Densely Connected Feature Pyramid Network:

The proposed densely connected feature pyramid network (DC-FPN) consists of a CNN-based encoder-decoder. This is a network designed to form a hierarchical feature map which is represented in each layer. The encoder and decoder of DC-FPN consists of a symmetrical structure with the same number of channels and stride, and are connected by a direct connection on the same scale so that structural characteristics are preserved on each scale. The overall structure looks similar to a U-net

(Ronneberger et al., 2015), but all layers are connected by a dense connection, and the number of channels in each layer has also been modified accordingly. As shown in Fig. 1, at the joint where a dense connection is applied, feature maps are concatenated, and batch normalization (BN) (Ioffe and Szegedy, 2015) is applied to adjust the distribution of the activated values. The feature maps of the previous layer preserved by the dense connection are transferred to the final layer of the network. Although, U-net, which is the backbone architecture of FPN, is not a suitable structure for classification, the proposed method using dense connection that exploits concatenation and BN can successfully train it. Experimental results related to this effect will be presented in the ablation study of Table. 1.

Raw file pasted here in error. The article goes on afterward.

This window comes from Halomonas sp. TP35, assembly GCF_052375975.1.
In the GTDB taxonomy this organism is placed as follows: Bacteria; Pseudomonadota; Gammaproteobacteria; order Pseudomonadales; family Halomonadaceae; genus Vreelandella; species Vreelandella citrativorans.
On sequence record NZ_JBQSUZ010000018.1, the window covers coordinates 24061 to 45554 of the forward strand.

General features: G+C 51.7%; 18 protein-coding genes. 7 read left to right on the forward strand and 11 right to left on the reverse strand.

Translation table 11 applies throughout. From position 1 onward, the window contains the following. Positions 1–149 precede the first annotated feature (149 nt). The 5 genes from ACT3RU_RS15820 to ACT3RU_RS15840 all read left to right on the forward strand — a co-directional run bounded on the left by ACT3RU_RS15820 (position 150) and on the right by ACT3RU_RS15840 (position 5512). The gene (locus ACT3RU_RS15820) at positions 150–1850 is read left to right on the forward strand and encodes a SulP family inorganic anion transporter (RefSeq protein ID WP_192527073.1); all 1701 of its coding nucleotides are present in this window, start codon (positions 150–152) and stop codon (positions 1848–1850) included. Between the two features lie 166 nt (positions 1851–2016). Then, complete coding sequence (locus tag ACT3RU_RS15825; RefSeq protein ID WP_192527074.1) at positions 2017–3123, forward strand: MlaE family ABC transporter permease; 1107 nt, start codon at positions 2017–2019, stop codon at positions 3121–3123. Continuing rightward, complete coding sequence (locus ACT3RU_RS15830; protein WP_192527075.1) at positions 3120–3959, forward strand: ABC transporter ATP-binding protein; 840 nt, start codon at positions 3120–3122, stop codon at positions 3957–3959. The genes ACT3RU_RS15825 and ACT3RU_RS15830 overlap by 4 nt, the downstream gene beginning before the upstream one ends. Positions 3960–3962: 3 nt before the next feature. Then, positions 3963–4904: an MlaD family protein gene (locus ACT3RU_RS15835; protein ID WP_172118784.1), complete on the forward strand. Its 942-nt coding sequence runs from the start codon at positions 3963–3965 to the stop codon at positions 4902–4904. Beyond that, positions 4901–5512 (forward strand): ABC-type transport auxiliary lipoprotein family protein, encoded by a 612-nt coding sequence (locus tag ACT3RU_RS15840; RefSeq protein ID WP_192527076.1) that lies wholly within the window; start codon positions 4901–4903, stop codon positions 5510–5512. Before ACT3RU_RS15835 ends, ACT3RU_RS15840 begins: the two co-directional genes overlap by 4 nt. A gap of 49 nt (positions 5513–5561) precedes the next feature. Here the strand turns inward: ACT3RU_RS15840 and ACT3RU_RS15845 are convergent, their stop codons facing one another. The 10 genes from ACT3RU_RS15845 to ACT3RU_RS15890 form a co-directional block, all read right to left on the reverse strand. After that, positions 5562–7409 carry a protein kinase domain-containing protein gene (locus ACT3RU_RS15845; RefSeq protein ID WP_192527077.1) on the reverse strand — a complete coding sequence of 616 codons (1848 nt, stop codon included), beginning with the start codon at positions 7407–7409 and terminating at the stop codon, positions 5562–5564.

Pyramid Grad-CAM:

The principle of obtaining a Pyramid Grad-CAM is expressed mathematically as follows: it is difficult to accurately track the information flow of the multi-scale features because the number of channels for feature maps is reduced during the upsampling process. For clarification, we thus represent the concept of our proposed method with a simple equation. The symbol for the feature maps at the end of each scale is denoted as . and are an index of the scale and the number of scales, respectively. Dense connections have the effect that each feature map is concatenated, resulting in the feature maps being passed to the classifier as . Therefore, PG-CAM can be described as in Eq. 3,


where is the unit of the feature map , is a GradCAM generated from the feature maps delivered from each scale , and the PG-CAM aggregating the GradCAMs will consequently contain information on multiple scales of the feature pyramid. The dense connection of PG-CAM reduces the classification performance degradation, as shown in a previous study (Feng et al., 2017) that tried to extract a CAM for a multi-scale feature map by using multiple GAPs, where the performance boost achieved by adopting PG-CAM was about 8.7 percent point. In addition, it will be shown by our experimental results that using PG-CAM in the tumor localization task is effective for capturing subtle details of the target object, which are missed for a single CAM.